Indigo

Indigo is a shrubby, herbaceous plant that grows 1 to 2 meters high in dry and tropical places. Its leaves are small and oval-shaped, and are arranged symmetrically like the malunggay (moringa). As a legume, it is a soil-improving ground cover, and a plant that yields a wide variety of blue color for textiles. Its scientific word is Indigofera tinctoria. In different plants of the Philippines, the indigo has many local names: anil (spanish word used in many areas of the country), tagung-tagung and tagum (Visayas), taiom (Ilocano), taium (Ivatan), taiung (Pampanga), taiong taiungan and tagum (Bicol).

 

Indigo Plant

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Indigo Dyeing

Indigo Collection

by Anthony Cruz Legarda

Indigo dyed Tnalak Apron & denim

Indigo dyed Tnalak Apron & denim

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11249920_10153226364677477_7503186640789013661_o

Indigo dyed Piña

Indigo dyed Piña

Indigo dyed barong and dress

Indigo dyed barong and dress

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12466041_10153226364587477_5623959149283872832_o

Indigo dyed Piña cotton

Indigo dyed Piña cotton

Indigo dyed Piña Barong and khaki

Indigo dyed Piña Barong and khaki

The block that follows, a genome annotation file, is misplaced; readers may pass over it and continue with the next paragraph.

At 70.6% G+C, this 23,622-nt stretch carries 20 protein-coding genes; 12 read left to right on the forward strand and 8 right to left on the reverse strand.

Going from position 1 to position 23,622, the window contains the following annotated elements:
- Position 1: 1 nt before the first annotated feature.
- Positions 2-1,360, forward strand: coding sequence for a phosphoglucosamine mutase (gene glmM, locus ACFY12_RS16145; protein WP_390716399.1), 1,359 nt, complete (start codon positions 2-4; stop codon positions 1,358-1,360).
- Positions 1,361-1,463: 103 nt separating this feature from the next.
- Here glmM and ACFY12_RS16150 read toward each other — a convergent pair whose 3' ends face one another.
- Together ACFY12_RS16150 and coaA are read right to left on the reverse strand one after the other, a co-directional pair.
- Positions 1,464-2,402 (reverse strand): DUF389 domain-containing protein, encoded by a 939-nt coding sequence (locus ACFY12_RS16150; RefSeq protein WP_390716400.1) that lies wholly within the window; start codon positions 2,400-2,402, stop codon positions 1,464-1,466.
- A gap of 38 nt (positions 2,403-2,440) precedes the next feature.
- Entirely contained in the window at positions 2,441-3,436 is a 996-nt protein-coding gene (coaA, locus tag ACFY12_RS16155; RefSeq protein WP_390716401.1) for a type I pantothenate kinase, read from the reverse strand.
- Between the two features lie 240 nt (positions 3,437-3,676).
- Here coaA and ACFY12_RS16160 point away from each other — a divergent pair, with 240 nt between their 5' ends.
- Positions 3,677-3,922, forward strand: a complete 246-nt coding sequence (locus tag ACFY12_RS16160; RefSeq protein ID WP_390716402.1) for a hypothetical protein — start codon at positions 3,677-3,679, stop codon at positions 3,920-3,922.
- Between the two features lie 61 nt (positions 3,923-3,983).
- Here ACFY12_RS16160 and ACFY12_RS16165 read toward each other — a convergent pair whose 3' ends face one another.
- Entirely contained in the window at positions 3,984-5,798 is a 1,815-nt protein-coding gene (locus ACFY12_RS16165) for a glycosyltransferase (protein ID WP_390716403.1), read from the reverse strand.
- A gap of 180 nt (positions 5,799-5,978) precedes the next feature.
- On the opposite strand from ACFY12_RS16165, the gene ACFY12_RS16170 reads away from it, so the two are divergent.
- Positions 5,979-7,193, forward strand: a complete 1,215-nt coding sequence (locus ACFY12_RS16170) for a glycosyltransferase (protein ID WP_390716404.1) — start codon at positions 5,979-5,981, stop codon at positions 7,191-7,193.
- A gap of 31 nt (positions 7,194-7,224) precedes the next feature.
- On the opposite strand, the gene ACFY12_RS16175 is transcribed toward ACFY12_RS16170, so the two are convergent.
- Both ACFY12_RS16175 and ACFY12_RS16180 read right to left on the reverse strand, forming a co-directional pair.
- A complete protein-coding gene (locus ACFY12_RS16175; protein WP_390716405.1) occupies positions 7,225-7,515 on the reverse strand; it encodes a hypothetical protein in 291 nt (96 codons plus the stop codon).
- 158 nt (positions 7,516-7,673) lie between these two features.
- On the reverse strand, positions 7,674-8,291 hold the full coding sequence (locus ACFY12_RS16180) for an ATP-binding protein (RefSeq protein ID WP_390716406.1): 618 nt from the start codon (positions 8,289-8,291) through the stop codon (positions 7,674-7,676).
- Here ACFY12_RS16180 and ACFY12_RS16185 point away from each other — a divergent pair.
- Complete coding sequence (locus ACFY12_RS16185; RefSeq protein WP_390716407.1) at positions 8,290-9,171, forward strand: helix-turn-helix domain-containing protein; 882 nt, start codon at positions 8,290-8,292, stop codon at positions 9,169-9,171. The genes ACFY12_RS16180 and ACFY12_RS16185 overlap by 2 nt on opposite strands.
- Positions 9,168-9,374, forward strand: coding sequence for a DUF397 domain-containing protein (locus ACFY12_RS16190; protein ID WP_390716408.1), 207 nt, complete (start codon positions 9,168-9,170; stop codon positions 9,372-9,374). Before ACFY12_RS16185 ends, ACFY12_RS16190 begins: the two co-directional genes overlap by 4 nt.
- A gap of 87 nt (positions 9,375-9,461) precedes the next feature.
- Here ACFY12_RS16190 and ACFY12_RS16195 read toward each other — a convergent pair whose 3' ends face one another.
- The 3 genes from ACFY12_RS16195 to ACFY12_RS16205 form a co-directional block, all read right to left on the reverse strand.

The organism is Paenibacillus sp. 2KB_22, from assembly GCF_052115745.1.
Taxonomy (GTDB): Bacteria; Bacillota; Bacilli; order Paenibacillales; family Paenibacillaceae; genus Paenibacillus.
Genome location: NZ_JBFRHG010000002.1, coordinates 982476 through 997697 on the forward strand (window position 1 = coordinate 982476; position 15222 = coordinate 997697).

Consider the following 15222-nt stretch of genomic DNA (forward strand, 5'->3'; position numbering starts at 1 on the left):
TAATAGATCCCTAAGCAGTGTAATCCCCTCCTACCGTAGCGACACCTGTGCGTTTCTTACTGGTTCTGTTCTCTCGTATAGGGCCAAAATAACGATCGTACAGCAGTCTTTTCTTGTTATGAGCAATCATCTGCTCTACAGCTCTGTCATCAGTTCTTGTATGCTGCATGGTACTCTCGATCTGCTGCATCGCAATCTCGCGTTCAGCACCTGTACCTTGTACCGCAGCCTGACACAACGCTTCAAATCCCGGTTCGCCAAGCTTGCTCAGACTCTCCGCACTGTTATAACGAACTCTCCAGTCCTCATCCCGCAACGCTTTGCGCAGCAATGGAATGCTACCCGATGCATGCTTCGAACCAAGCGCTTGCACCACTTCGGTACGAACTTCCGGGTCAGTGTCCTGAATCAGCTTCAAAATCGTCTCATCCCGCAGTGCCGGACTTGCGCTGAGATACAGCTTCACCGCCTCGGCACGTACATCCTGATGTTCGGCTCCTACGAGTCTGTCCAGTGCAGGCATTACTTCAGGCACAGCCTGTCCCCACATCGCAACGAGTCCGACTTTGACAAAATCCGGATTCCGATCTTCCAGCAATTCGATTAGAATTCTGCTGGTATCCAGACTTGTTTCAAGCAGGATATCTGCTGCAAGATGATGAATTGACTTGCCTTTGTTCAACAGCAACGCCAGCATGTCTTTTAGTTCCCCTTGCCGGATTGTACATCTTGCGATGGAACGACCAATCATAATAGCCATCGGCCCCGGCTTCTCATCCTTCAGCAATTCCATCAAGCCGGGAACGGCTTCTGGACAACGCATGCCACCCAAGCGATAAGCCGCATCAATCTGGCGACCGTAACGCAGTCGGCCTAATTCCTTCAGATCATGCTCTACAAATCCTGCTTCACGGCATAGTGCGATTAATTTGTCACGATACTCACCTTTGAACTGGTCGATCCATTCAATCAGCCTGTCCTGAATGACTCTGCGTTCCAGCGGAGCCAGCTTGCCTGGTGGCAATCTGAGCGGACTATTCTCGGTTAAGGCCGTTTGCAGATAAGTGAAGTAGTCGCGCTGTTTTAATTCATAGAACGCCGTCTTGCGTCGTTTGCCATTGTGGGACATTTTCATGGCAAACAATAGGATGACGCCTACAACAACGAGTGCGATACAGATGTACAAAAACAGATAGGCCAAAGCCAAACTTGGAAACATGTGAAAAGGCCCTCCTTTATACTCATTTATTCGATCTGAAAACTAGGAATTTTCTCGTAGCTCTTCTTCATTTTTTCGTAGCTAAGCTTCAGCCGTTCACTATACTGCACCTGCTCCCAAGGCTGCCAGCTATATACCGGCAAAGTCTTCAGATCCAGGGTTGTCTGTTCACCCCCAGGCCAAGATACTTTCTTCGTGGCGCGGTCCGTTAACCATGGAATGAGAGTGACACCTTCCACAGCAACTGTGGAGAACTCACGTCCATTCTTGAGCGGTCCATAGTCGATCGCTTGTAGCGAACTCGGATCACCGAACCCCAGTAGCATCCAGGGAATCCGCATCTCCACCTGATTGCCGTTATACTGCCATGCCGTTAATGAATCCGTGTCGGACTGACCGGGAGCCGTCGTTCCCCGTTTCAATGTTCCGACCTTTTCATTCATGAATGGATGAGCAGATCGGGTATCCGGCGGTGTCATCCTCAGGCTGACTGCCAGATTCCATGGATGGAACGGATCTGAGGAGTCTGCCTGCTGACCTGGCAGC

ARTICLES

In Living Color

November 01, 2015

Combining age-old practices in indigo dye production with the latest technology, the CustomMade Crafts Center markets native products to support indigenous communities and forest conservation efforts. 

Reviving the art of dye weaving

January 30, 2016

Indigo was once widely favored by the local weaving industry as a traditional way of adding color to fabrics due to its excellent resistance from fading or running.  Yet, over the years, this natural dye was pushed to the sidelines by the emergence of cheaper and easier to obtain synthetic dyes which were quick to be embraced by textile manufacturers...


Read more at http://www.mb.com.ph/reviving-the-art-of-dye-weaving/#uKR5IX8M3c5jq8cC.99

Indigo trade getting rid of the blues

March 16, 2016

The unassuming plant that grows wild in farms all over the country does not look like much, but there was a time when the indigofera tinctoria was among the most prized in the world.

Read more: http://business.inquirer.net/208627/indigo-trade-getting-rid-of-the-blues#ixzz45eYVrvCB 
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